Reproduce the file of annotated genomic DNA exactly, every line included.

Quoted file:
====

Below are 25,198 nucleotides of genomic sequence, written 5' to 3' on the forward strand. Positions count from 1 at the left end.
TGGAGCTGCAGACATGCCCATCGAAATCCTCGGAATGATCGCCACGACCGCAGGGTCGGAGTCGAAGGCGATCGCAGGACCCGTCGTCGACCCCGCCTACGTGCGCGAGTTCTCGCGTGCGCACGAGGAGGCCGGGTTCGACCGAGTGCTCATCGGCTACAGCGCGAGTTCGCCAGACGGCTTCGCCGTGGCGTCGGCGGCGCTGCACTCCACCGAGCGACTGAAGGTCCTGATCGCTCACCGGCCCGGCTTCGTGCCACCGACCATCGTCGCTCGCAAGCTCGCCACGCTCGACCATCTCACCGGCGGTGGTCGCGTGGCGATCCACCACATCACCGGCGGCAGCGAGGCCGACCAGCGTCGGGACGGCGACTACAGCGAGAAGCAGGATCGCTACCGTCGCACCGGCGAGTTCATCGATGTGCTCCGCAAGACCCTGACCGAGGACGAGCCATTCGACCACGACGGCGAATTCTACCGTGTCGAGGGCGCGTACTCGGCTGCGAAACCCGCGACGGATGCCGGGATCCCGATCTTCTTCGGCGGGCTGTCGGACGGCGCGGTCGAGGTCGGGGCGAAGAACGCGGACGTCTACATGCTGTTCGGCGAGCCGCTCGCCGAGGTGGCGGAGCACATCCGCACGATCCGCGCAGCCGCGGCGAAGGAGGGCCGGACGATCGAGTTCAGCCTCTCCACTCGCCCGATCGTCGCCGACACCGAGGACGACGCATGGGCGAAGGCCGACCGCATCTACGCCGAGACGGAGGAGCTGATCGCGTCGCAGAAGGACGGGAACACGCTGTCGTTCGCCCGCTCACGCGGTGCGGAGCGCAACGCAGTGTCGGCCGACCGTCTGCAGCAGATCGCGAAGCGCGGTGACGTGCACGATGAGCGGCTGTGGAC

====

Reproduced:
Below are 25,198 nucleotides of genomic sequence, written 5' to 3' on the forward strand. Positions count from 1 at the left end.
TGGAGCTGCAGACATGCCCATCGAAATCCTCGGAATGATCGCCACGACCGCAGGGTCGGAGTCGAAGGCGATCGCAGGACCCGTCGTCGACCCCGCCTACGTGCGCGAGTTCTCGCGTGCGCACGAGGAGGCCGGGTTCGACCGAGTGCTCATCGGCTACAGCGCGAGTTCGCCAGACGGCTTCGCCGTGGCGTCGGCGGCGCTGCACTCCACCGAGCGACTGAAGGTCCTGATCGCTCACCGGCCCGGCTTCGTGCCACCGACCATCGTCGCTCGCAAGCTCGCCACGCTCGACCATCTCACCGGCGGTGGTCGCGTGGCGATCCACCACATCACCGGCGGCAGCGAGGCCGACCAGCGTCGGGACGGCGACTACAGCGAGAAGCAGGATCGCTACCGTCGCACCGGCGAGTTCATCGATGTGCTCCGCAAGACCCTGACCGAGGACGAGCCATTCGACCACGACGGCGAATTCTACCGTGTCGAGGGCGCGTACTCGGCTGCGAAACCCGCGACGGATGCCGGGATCCCGATCTTCTTCGGCGGGCTGTCGGACGGCGCGGTCGAGGTCGGGGCGAAGAACGCGGACGTCTACATGCTGTTCGGCGAGCCGCTCGCCGAGGTGGCGGAGCACATCCGCACGATCCGCGCAGCCGCGGCGAAGGAGGGCCGGACGATCGAGTTCAGCCTCTCCACTCGCCCGATCGTCGCCGACACCGAGGACGACGCATGGGCGAAGGCCGACCGCATCTACGCCGAGACGGAGGAGCTGATCGCGTCGCAGAAGGACGGGAACACGCTGTCGTTCGCCCGCTCACGCGGTGCGGAGCGCAACGCAGTGTCGGCCGACCGTCTGCAGCAGATCGCGAAGCGCGGTGACGTGCACGATGAGCGGCTGTGGAC